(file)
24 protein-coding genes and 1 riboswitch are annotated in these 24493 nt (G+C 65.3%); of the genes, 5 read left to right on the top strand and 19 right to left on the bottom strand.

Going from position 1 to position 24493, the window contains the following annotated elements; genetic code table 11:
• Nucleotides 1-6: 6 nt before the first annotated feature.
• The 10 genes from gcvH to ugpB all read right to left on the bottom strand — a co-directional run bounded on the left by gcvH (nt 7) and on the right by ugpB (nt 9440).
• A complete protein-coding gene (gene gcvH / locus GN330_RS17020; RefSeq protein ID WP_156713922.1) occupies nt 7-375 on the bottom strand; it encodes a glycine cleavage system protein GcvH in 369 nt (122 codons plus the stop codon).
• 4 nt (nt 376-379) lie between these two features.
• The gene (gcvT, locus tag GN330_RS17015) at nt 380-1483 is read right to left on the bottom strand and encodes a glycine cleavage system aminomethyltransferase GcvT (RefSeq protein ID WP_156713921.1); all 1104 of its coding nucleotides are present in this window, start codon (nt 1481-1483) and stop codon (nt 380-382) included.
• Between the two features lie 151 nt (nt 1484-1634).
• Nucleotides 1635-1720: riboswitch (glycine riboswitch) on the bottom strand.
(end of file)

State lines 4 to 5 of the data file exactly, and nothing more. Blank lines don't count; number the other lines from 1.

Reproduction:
• The 10 genes from gcvH to ugpB all read right to left on the bottom strand — a co-directional run bounded on the left by gcvH (nt 7) and on the right by ugpB (nt 9440).
• A complete protein-coding gene (gene gcvH / locus GN330_RS17020; RefSeq protein ID WP_156713922.1) occupies nt 7-375 on the bottom strand; it encodes a glycine cleavage system protein GcvH in 369 nt (122 codons plus the stop codon).